Most of us turn to scripture seeking answers,
looking for inspiration,
longing for insights, encouragement, and truth.
We turn to scripture,
hoping to find some kind of road map,
an itinerary for the journey,
holy footnotes that will clarify
and illuminate the challenging bits of life and faith.
If we are honest,
we just want it to make sense--
to be logical--
to have a clear meaning we can learn and apply.
Stories and parables are supposed to explain things--
not make them harder.
But when we dive into the parables,
more often than not,
we find odd little stories,
and images that leave us scratching our heads.
We tell ourselves,
“It’s because I am not a farmer,
(or a tax collector
or a prostitute
or a Pharisee
or cave-dwelling demoniac,
or a woman in first century Palestine, collecting water at a well.)
We remind ourselves that time
and vast cultural gaps
stand between us and the true meaning.
And, if we could just understand the process of sowing seeds,
and know the price of oil and fish,
and calculate the value of a pearl—
if we could study the types of soil in ancient Israel,
learn the nuances of Hebrew and Greek--
if we google the distance between Jericho and Jerusalem
and know what (exactly) is meant by the biblical state of “leprosy”—
which evidently isn’t Hansen’s Disease--
then we would understand.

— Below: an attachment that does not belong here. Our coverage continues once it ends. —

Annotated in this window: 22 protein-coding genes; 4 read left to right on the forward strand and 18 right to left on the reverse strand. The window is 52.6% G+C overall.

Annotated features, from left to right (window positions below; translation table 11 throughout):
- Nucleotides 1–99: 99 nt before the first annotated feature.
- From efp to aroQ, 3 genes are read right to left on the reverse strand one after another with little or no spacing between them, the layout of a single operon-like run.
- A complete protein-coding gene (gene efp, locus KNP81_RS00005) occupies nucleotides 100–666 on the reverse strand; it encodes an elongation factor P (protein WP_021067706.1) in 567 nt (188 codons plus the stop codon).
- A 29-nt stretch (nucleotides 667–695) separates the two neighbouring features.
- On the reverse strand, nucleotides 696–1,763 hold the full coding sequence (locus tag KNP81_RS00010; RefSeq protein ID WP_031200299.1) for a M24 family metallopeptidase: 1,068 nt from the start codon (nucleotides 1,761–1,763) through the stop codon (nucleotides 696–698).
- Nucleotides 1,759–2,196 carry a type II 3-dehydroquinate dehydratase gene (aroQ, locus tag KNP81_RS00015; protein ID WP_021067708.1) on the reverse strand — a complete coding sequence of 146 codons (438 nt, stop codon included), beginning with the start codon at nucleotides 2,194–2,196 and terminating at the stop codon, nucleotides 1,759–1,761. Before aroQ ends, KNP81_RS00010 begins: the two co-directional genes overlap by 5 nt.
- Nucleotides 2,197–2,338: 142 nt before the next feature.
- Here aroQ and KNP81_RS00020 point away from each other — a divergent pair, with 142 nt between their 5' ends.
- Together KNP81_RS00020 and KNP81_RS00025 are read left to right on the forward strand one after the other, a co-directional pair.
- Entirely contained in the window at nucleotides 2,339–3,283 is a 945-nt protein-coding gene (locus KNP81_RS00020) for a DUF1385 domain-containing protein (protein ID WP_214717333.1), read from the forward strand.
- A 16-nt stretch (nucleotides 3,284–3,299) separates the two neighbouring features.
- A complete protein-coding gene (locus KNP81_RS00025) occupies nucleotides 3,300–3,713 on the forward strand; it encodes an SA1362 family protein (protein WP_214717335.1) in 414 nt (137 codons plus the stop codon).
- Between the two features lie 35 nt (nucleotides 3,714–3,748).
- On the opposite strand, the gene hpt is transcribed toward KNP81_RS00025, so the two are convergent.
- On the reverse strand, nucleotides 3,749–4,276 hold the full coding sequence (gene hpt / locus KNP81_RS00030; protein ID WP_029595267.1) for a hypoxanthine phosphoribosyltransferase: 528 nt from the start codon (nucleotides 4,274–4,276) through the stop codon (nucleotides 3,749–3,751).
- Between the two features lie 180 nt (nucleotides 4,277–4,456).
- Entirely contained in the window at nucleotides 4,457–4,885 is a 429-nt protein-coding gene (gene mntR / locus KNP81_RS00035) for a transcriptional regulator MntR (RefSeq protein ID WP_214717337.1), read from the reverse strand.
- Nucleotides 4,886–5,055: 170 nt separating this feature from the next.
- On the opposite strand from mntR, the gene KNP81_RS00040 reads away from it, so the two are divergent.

If we just marinate for awhile
in our Almanac of Biblical Knowledge,
and pray really hard,
then all will become clear.
But maybe we’re approaching this from the wrong angle.
Maybe we should come at parables
rather than head-on.
It’s safe to say that
the farmers and fisherfolk and tax collectors and women who traded in purple--
all the people who listened to Jesus 2,000 years ago--
were often puzzled, too.
Parables are filled with the sights and sounds and activities
of daily life—
money, treasure, mustard seeds—
dishonest stewards, crafty operators, tardy bridegrooms.
Yet, as ordinary as they seem,
parables almost always have a twist.
The word, “parable”
comes from a compound Greek word
meaning “to throw alongside.”
In other words,
a parable is a story “thrown alongside”
an idea or concept to illustrate.
Parables are earthy stories illuminating heavenly truths.
They are stories with a double meaning.
There is the literal meaning,
available to everyone with experience in the subject,
and a deeper meaning--
the iceberg-below-the-surface lesson—
the “thrown alongside” lesson
Jesus wants to share about God’s kingdom.
can take us by surprise
and cause us to run aground.
They can pierce holes in our deepest prejudices;
our most comfortable assumptions.
We can find our attitudes, beliefs, and expectations
turned inside out,
or even dismantled altogether.
Parables offer remarkable,
even startling comparisons.
They place unexpected thoughts
and incongruous situations
right beside each other.
They marry images that disturb or confuse us—
inviting us sideways into deeper reflection.
Even Jesus said,
not everyone will understand.
Are parables designed to reveal?
The answer is “Yes!”
parables offer up-- as normal and true--